"It isn't going to last very long," he told Democrats Tuesday on a conference call to discuss the next step in overturning the controversial Supreme Court decision. "Just because you didn't win the first time doesn't mean you can't win down the road. Persistence matters, public engagement matters."
Whitehouse was the primary sponsor of the DISCLOSE Act, which sought to require campaign groups to be more transparent about their donors. The bill did not get the 60 votes it needed to overcome a Republican filibuster on July 16.
One of the senators who didn't support the bill was John McCain, a sponsor of the McCain-Feingold campaign finance reform bill that Citizens United partially overturned. McCain told Whitehouse he wouldn't support the DISCLOSE Act because it had a special exemption for unions, which Whitehouse said was not true.
Whitehouse vowed not to give up on the Senate, urging listeners to make Citizens United a bigger issue in local elections. He also called on the Internal Revenue Service and Federal Election Commission to more closely monitor some of the special interests groups the DISCLOSE Act would have targeted. He also called on the Securities and Exchange Commission to require more companies to disclose where their money is going in politics.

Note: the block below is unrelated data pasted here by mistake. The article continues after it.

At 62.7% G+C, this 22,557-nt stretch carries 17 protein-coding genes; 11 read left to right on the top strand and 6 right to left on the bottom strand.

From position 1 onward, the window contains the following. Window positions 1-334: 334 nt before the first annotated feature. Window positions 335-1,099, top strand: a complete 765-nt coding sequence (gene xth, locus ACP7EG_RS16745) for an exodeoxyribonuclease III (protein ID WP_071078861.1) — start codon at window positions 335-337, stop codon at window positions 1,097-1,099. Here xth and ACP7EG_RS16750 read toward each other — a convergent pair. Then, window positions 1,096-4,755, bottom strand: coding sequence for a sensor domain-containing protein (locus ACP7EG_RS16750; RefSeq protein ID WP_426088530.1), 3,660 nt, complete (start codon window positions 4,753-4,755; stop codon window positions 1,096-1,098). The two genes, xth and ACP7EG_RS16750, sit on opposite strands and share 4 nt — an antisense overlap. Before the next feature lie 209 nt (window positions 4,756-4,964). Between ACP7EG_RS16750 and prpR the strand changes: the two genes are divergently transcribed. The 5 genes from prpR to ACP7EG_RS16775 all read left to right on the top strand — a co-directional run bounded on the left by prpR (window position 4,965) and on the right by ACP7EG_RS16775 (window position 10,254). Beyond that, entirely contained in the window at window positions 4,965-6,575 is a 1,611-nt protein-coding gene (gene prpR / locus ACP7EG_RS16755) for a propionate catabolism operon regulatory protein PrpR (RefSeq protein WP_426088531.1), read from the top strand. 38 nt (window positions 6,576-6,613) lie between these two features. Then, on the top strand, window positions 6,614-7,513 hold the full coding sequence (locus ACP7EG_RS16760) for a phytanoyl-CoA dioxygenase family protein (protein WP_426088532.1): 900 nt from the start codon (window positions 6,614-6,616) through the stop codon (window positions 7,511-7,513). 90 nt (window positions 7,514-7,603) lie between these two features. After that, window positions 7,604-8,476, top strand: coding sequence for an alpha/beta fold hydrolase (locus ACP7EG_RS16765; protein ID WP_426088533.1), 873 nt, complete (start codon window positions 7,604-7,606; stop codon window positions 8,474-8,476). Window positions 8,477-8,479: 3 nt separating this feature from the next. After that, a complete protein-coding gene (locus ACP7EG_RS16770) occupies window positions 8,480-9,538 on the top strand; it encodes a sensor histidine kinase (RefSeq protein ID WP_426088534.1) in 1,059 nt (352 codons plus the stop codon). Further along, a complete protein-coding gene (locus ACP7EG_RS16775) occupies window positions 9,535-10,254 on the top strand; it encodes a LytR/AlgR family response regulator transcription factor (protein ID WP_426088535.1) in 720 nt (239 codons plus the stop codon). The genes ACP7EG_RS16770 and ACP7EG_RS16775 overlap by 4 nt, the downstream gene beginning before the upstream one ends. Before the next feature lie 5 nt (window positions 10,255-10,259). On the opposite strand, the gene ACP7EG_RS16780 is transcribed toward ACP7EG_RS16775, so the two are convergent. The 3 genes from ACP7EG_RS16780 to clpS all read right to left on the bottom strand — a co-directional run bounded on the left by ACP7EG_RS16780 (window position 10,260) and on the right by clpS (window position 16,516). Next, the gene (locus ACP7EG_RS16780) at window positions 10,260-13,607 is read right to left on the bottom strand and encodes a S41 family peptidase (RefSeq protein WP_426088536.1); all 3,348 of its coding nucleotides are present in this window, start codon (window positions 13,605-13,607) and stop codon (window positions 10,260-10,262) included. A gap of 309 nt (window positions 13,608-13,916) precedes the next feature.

Whitehouse also suggested that, if investors and state pension funds vowed not to invest in public companies that contributed to special interest groups, they could have the same dampening economic impact that the boycott of apartheid South Africa had.
"All around the world, people's hopes and aspirations and expectations for what government can be like have been lifted because America has set that kind of example," he said. "If we evolve back to a point where secret money and special influences that are not publicly disclosed are driving our politics, we're taking a very long step back in what has been a march towards progress. We don't only take ourselves back when we do it - we take really the rest of an aspiring world back with us."
Some Democrats have proposed a constitutional amendment to overturn Citizens United, which Whitehouse called a "long and arduous process." Still, he said persistence would eventually pay off, and called on voters to adhere to his "Jericho principle," which holds that enough noise on an issue will force action.
"They can't hold out for long if this becomes a major issue," he said.
©2012 Los Angeles Times
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